Tuesday, April 28, 2009
Why Swine Flu Probably Won't Kill You (and Me)
I think there's a lot the Mexican government is not telling us about swine flu. The official line is that the disease first showed itself in Mexico City about two weeks ago, killing about 150 people, out of the 2,000 or so known cases.
I don't buy it.
The disease is showing up in Mexico all the way from the Yucatan to the Texas and California borders. That suggests it's everywhere in Mexico. So it's been around longer than two weeks. The Mexicans finally owned up to it at the end of the tourism season, after the spring break crowd went home. And guess who most of the known cases outside Mexico are now? High school kids who came back a few weeks ago from Mexican vacations.
Now, about those percentages, and why they don't jibe with what we're seeing in North America. I suspect most Mexicans (along with most Canadians) don't bother going to the doctor when they get a mild flu. This flu is not striking healthy young people down dead like the Spanish flu of 1918 and the small outbreak of swine flu in 1975. In fact, not a single case in North America has required hospitalization at all.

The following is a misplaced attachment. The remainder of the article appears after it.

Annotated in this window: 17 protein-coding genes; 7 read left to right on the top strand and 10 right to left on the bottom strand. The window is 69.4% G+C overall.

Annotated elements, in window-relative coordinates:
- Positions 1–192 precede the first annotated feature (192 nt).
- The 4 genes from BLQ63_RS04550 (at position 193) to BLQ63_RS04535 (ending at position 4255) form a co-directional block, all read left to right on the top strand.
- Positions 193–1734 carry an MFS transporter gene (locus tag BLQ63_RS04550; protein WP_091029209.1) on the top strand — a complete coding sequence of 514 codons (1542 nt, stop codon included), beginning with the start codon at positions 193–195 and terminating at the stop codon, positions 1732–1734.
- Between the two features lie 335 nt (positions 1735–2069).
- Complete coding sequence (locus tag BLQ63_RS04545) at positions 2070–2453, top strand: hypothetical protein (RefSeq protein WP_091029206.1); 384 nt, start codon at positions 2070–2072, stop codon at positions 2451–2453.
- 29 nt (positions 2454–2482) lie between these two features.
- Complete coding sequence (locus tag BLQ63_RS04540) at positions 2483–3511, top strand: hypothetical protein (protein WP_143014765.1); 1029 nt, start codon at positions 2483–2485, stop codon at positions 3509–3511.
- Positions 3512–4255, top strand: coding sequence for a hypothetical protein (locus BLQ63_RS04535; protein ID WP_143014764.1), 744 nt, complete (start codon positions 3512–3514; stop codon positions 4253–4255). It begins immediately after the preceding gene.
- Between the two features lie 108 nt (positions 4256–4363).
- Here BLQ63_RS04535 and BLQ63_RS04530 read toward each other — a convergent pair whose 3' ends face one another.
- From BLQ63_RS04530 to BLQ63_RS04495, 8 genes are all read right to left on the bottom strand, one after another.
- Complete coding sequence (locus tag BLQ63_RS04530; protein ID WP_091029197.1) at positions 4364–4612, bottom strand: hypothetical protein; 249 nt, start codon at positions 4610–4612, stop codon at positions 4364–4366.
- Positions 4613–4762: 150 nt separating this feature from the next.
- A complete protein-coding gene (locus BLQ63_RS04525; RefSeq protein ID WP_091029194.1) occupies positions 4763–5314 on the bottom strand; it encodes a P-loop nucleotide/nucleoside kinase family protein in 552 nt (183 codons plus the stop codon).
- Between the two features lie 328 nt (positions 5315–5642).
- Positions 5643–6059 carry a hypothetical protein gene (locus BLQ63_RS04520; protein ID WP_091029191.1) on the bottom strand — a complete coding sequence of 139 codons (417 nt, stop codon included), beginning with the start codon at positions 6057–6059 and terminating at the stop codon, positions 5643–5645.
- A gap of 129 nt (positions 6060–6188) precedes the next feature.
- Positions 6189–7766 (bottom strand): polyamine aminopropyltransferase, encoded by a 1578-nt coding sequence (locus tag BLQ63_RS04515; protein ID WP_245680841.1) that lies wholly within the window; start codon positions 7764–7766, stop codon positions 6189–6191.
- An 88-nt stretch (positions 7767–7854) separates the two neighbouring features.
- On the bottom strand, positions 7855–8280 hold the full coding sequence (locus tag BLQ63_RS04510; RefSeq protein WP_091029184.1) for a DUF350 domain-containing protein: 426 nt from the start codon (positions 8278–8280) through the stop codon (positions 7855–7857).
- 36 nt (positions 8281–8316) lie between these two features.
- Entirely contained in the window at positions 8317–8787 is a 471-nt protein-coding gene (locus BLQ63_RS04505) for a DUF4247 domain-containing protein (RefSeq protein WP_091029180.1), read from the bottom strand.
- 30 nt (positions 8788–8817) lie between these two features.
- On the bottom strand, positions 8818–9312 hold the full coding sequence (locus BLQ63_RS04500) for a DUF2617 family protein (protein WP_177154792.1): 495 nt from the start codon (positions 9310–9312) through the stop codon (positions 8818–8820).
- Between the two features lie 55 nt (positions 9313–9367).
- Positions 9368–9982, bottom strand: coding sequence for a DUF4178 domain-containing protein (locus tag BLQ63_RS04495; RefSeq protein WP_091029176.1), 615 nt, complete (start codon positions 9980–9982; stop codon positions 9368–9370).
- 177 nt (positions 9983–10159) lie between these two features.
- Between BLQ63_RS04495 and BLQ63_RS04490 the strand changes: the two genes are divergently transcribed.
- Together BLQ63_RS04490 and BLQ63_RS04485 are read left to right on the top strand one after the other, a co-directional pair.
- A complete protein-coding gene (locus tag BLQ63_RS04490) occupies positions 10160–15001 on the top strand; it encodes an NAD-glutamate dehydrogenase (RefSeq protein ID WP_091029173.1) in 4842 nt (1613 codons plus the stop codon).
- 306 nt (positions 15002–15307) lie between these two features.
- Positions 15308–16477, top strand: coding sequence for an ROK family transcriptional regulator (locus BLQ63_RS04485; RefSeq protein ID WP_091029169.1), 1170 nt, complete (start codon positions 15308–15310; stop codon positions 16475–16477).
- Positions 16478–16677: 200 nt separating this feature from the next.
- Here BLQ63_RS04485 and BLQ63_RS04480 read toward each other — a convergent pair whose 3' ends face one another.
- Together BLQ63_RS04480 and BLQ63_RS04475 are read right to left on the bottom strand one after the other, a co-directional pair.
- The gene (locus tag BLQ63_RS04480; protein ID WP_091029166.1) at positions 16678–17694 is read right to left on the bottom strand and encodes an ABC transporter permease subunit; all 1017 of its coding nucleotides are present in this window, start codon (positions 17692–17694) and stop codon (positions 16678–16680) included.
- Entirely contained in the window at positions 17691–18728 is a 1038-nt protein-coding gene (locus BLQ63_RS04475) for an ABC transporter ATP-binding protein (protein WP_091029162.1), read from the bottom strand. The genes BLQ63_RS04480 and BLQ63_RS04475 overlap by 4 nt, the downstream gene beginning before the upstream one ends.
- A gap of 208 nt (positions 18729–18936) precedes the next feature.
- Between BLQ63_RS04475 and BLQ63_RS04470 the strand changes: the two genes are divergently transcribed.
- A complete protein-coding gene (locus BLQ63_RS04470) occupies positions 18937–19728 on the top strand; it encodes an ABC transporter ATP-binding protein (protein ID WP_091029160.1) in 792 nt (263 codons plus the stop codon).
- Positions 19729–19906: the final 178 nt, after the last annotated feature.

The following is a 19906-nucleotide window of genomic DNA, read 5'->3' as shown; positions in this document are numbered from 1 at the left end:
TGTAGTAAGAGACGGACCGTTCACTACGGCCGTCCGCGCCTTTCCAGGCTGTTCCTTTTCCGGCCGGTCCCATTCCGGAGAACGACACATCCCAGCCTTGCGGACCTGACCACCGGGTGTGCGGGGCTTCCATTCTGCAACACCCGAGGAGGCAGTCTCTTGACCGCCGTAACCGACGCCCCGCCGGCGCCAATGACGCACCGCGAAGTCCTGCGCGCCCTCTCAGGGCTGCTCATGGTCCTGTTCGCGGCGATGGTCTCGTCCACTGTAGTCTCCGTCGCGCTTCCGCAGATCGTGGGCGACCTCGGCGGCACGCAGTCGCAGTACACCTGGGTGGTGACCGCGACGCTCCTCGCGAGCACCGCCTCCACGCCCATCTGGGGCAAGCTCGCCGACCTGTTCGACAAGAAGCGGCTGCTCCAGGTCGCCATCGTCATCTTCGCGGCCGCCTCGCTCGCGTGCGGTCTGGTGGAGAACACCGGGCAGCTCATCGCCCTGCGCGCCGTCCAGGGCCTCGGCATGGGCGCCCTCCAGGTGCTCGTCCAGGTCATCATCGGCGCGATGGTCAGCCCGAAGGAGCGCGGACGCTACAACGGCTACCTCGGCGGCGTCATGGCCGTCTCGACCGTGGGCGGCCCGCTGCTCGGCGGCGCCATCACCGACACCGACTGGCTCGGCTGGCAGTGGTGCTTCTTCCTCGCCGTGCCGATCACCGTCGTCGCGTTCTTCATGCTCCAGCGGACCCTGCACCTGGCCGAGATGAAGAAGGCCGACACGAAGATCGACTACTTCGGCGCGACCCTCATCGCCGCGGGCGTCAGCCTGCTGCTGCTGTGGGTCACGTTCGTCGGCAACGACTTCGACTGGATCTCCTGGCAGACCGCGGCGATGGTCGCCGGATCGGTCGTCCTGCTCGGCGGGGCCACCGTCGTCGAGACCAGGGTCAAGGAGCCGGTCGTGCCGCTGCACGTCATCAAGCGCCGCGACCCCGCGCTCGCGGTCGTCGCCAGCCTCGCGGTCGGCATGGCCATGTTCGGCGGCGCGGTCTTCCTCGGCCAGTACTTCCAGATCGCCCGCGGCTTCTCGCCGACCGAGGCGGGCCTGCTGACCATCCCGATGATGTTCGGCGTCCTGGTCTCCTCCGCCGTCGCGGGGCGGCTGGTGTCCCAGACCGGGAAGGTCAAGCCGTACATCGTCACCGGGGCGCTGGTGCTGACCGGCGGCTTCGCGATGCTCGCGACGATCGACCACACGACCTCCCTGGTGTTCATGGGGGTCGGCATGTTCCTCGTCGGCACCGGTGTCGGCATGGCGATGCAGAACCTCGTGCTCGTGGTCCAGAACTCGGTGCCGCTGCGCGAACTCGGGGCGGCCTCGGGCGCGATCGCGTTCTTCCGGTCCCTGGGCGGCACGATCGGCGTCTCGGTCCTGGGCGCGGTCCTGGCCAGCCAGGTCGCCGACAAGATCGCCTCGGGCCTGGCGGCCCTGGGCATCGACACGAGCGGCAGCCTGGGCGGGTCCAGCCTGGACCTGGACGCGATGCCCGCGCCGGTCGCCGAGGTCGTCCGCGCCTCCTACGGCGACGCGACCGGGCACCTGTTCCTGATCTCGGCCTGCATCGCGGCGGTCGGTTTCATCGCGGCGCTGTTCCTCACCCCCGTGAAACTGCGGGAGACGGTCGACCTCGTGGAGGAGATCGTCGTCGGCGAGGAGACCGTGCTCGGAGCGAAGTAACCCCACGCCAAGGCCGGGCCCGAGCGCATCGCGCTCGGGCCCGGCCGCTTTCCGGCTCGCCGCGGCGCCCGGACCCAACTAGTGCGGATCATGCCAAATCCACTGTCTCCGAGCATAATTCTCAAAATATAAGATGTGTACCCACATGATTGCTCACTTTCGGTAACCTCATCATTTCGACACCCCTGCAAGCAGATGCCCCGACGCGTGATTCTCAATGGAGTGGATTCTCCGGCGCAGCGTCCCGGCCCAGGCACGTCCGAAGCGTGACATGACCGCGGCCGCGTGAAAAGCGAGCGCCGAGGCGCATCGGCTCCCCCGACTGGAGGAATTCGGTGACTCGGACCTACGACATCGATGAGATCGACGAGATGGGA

We'll see accurate numbers in North America because every person who gets the flu in the next few months will run to a doctor and the doctors will report every case. That's what's happening now, and it's showing a far different situation than the media first came out with.
What we're seeing in North America is a mild flu traceable to Mexico. Yes, it could mutate into something more virulent. So could the flu that I had earlier this winter. They're all variations of the same virus.
Some of the Chicken Littles say we're overdue for a pandemic, and seem disappointed the bird flu of two years ago didn't make the cut. But we won't see another 1918, at least not from influenza, as long as we have anti-viral drugs, antibiotics and ventilators. We're not going to see Black Plague, either, because in the rare cases when someone catches it, it's cured with Cypro.
The media, especially TV, feeds on fear. I remember one recent Ottawa Citizen lead paragraph that said, "Be afraid. Be very afraid." Well, I suppose the Depression, which hardly resembles the 1930s, hasn't been scary enough. Terrorists haven't held up their end, either. So now it's swine flu. But swine flu is no SARS.
We'll be alright.